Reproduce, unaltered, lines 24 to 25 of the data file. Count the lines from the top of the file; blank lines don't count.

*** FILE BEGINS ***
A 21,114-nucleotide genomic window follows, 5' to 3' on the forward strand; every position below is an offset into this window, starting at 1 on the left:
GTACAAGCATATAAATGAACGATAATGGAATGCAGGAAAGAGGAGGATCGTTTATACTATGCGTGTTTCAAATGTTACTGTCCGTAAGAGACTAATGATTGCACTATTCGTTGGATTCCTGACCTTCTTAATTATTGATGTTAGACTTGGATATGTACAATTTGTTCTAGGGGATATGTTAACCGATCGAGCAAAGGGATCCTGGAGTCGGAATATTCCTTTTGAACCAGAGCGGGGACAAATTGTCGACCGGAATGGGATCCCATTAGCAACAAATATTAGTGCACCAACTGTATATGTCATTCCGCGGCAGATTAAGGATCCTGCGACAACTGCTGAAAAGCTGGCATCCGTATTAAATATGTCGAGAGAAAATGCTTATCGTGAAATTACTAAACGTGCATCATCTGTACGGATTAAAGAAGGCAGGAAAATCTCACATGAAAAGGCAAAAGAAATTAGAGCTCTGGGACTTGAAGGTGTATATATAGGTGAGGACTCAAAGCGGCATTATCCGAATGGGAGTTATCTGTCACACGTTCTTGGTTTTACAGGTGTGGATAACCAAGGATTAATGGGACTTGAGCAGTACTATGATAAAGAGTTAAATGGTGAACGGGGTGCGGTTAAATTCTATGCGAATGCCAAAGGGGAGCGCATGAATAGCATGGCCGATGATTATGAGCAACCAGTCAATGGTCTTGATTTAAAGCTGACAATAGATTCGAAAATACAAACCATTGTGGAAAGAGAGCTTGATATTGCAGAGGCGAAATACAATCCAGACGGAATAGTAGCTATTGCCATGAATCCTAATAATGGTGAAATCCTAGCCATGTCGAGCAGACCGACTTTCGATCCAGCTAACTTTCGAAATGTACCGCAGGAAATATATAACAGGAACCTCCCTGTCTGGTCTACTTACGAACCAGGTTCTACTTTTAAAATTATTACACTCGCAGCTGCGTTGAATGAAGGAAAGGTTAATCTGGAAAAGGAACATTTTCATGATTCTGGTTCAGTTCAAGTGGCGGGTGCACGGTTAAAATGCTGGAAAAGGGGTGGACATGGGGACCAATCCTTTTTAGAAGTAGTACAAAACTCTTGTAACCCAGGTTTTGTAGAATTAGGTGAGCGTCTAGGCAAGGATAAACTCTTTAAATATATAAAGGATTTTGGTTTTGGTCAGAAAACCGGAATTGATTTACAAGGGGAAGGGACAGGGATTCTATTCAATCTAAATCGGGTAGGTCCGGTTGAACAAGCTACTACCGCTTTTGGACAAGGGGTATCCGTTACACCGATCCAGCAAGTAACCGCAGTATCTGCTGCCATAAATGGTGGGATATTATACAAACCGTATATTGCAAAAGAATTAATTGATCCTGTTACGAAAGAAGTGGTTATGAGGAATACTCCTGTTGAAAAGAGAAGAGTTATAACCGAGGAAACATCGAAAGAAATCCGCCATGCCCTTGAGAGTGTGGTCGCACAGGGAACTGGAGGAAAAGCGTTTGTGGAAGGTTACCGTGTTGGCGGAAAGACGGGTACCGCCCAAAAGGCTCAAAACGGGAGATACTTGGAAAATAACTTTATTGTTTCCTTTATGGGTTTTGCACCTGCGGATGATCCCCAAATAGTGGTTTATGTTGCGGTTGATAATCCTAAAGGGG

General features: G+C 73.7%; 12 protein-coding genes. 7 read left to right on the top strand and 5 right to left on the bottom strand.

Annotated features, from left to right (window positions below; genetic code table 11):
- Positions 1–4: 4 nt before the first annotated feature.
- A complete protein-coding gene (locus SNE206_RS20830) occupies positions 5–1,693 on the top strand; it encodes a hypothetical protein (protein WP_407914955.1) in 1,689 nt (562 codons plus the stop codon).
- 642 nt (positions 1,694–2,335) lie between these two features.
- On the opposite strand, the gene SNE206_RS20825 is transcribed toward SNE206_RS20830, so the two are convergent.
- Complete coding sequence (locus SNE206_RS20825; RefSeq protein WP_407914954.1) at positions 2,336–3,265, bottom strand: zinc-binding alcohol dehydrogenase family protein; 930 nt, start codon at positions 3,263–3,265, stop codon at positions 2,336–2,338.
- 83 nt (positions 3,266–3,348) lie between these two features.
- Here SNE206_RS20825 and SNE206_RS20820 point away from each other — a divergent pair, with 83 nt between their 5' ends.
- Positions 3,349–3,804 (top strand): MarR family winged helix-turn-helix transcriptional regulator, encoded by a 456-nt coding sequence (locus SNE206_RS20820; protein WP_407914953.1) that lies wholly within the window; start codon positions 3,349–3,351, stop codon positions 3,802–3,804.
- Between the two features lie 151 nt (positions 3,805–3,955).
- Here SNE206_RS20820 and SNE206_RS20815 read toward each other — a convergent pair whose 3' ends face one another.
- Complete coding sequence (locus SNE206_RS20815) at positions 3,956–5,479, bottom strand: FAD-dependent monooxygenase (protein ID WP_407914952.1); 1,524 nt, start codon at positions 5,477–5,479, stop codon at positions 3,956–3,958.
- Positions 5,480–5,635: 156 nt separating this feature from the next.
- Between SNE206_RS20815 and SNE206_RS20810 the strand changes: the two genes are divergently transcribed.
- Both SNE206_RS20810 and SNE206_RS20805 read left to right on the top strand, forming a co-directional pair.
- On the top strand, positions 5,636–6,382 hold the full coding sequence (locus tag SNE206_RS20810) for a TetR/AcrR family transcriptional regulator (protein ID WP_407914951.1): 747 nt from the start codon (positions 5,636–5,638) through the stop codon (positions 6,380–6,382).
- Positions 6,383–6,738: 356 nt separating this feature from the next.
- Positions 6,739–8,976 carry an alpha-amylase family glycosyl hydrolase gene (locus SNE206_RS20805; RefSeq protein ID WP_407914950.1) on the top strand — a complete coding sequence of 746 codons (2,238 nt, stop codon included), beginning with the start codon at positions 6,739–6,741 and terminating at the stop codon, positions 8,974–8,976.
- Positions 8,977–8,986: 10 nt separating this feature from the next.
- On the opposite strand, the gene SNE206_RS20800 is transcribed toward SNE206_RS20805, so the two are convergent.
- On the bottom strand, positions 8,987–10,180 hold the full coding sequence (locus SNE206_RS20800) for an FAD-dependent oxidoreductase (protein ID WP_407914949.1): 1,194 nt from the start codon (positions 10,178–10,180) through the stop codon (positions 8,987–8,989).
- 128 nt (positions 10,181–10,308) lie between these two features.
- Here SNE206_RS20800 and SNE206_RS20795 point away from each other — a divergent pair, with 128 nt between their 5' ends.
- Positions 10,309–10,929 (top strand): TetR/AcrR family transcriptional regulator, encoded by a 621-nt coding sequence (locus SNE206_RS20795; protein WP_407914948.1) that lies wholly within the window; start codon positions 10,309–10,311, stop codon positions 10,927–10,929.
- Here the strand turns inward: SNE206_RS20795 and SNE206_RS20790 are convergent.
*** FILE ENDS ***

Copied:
- On the bottom strand, positions 8,987–10,180 hold the full coding sequence (locus SNE206_RS20800) for an FAD-dependent oxidoreductase (protein ID WP_407914949.1): 1,194 nt from the start codon (positions 10,178–10,180) through the stop codon (positions 8,987–8,989).
- 128 nt (positions 10,181–10,308) lie between these two features.